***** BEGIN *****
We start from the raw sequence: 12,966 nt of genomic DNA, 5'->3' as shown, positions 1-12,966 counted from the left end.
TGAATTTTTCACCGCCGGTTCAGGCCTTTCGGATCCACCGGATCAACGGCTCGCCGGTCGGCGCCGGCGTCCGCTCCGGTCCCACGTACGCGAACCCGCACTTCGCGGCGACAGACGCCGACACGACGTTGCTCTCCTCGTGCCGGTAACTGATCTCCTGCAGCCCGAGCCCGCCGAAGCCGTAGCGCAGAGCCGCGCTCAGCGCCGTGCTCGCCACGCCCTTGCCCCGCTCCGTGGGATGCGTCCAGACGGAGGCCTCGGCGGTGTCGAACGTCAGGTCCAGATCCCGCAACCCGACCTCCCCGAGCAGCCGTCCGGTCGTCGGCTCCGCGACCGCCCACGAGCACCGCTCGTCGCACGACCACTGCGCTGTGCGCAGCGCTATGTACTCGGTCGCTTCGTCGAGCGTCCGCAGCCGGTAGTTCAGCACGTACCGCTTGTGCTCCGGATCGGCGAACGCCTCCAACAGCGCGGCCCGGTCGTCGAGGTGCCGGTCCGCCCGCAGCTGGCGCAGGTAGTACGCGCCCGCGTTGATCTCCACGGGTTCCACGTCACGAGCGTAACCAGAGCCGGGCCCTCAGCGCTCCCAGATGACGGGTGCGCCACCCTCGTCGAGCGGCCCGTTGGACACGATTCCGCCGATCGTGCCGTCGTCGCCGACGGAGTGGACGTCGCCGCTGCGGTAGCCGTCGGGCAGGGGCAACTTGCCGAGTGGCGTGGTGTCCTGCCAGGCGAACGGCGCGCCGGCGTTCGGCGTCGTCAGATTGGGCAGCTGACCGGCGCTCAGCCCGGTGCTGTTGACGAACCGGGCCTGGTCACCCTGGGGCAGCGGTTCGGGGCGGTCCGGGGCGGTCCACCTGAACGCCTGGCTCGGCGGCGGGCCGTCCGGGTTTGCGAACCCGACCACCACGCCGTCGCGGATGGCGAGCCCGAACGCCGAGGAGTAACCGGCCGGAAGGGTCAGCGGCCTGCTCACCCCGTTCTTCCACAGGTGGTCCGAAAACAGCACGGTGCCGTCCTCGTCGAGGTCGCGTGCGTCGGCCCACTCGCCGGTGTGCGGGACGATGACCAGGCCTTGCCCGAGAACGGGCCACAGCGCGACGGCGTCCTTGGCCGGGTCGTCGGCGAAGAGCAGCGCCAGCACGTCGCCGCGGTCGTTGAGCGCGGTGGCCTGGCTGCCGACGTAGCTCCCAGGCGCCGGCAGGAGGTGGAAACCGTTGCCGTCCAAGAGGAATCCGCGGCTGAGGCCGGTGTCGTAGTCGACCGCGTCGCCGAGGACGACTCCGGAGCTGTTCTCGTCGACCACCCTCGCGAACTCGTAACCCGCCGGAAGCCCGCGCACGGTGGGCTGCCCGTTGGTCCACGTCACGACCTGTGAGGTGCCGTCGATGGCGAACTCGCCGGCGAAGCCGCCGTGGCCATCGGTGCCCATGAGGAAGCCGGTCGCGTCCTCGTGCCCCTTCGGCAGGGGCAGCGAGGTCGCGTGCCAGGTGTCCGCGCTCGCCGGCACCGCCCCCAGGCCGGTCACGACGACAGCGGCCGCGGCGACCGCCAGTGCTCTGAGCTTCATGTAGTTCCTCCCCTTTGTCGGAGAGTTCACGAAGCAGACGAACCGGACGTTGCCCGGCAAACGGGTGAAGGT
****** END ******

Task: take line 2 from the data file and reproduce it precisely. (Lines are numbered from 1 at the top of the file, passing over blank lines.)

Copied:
TGAATTTTTCACCGCCGGTTCAGGCCTTTCGGATCCACCGGATCAACGGCTCGCCGGTCGGCGCCGGCGTCCGCTCCGGTCCCACGTACGCGAACCCGCACTTCGCGGCGACAGACGCCGACACGACGTTGCTCTCCTCGTGCCGGTAACTGATCTCCTGCAGCCCGAGCCCGCCGAAGCCGTAGCGCAGAGCCGCGCTCAGCGCCGTGCTCGCCACGCCCTTGCCCCGCTCCGTGGGATGCGTCCAGACGGAGGCCTCGGCGGTGTCGAACGTCAGGTCCAGATCCCGCAACCCGACCTCCCCGAGCAGCCGTCCGGTCGTCGGCTCCGCGACCGCCCACGAGCACCGCTCGTCGCACGACCACTGCGCTGTGCGCAGCGCTATGTACTCGGTCGCTTCGTCGAGCGTCCGCAGCCGGTAGTTCAGCACGTACCGCTTGTGCTCCGGATCGGCGAACGCCTCCAACAGCGCGGCCCGGTCGTCGAGGTGCCGGTCCGCCCGCAGCTGGCGCAGGTAGTACGCGCCCGCGTTGATCTCCACGGGTTCCACGTCACGAGCGTAACCAGAGCCGGGCCCTCAGCGCTCCCAGATGACGGGTGCGCCACCCTCGTCGAGCGGCCCGTTGGACACGATTCCGCCGATCGTGCCGTCGTCGCCGACGGAGTGGACGTCGCCGCTGCGGTAGCCGTCGGGCAGGGGCAACTTGCCGAGTGGCGTGGTGTCCTGCCAGGCGAACGGCGCGCCGGCGTTCGGCGTCGTCAGATTGGGCAGCTGACCGGCGCTCAGCCCGGTGCTGTTGACGAACCGGGCCTGGTCACCCTGGGGCAGCGGTTCGGGGCGGTCCGGGGCGGTCCACCTGAACGCCTGGCTCGGCGGCGGGCCGTCCGGGTTTGCGAACCCGACCACCACGCCGTCGCGGATGGCGAGCCCGAACGCCGAGGAGTAACCGGCCGGAAGGGTCAGCGGCCTGCTCACCCCGTTCTTCCACAGGTGGTCCGAAAACAGCACGGTGCCGTCCTCGTCGAGGTCGCGTGCGTCGGCCCACTCGCCGGTGTGCGGGACGATGACCAGGCCTTGCCCGAGAACGGGCCACAGCGCGACGGCGTCCTTGGCCGGGTCGTCGGCGAAGAGCAGCGCCAGCACGTCGCCGCGGTCGTTGAGCGCGGTGGCCTGGCTGCCGACGTAGCTCCCAGGCGCCGGCAGGAGGTGGAAACCGTTGCCGTCCAAGAGGAATCCGCGGCTGAGGCCGGTGTCGTAGTCGACCGCGTCGCCGAGGACGACTCCGGAGCTGTTCTCGTCGACCACCCTCGCGAACTCGTAACCCGCCGGAAGCCCGCGCACGGTGGGCTGCCCGTTGGTCCACGTCACGACCTGTGAGGTGCCGTCGATGGCGAACTCGCCGGCGAAGCCGCCGTGGCCATCGGTGCCCATGAGGAAGCCGGTCGCGTCCTCGTGCCCCTTCGGCAGGGGCAGCGAGGTCGCGTGCCAGGTGTCCGCGCTCGCCGGCACCGCCCCCAGGCCGGTCACGACGACAGCGGCCGCGGCGACCGCCAGTGCTCTGAGCTTCATGTAGTTCCTCCCCTTTGTCGGAGAGTTCACGAAGCAGACGAACCGGACGTTGCCCGGCAAACGGGTGAAGGT